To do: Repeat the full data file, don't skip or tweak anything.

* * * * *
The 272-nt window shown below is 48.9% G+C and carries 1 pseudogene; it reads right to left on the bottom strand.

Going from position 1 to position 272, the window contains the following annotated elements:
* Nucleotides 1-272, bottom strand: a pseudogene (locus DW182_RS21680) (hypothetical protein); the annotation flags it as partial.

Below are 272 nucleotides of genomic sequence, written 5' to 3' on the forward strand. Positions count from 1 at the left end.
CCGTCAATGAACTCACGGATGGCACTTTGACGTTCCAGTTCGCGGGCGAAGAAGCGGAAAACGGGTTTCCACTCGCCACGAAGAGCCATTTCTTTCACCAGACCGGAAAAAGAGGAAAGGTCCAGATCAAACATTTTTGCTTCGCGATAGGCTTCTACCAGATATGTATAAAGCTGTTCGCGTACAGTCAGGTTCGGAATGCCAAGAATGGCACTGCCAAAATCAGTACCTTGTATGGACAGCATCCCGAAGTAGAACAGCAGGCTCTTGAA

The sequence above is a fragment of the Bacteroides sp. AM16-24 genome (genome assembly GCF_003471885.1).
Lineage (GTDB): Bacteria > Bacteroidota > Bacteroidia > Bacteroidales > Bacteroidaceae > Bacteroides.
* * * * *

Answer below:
The 272-nt window shown below is 48.9% G+C and carries 1 pseudogene; it reads right to left on the bottom strand.

Going from position 1 to position 272, the window contains the following annotated elements:
* Nucleotides 1-272, bottom strand: a pseudogene (locus DW182_RS21680) (hypothetical protein); the annotation flags it as partial.

Below are 272 nucleotides of genomic sequence, written 5' to 3' on the forward strand. Positions count from 1 at the left end.
CCGTCAATGAACTCACGGATGGCACTTTGACGTTCCAGTTCGCGGGCGAAGAAGCGGAAAACGGGTTTCCACTCGCCACGAAGAGCCATTTCTTTCACCAGACCGGAAAAAGAGGAAAGGTCCAGATCAAACATTTTTGCTTCGCGATAGGCTTCTACCAGATATGTATAAAGCTGTTCGCGTACAGTCAGGTTCGGAATGCCAAGAATGGCACTGCCAAAATCAGTACCTTGTATGGACAGCATCCCGAAGTAGAACAGCAGGCTCTTGAA

The sequence above is a fragment of the Bacteroides sp. AM16-24 genome (genome assembly GCF_003471885.1).
Lineage (GTDB): Bacteria > Bacteroidota > Bacteroidia > Bacteroidales > Bacteroidaceae > Bacteroides.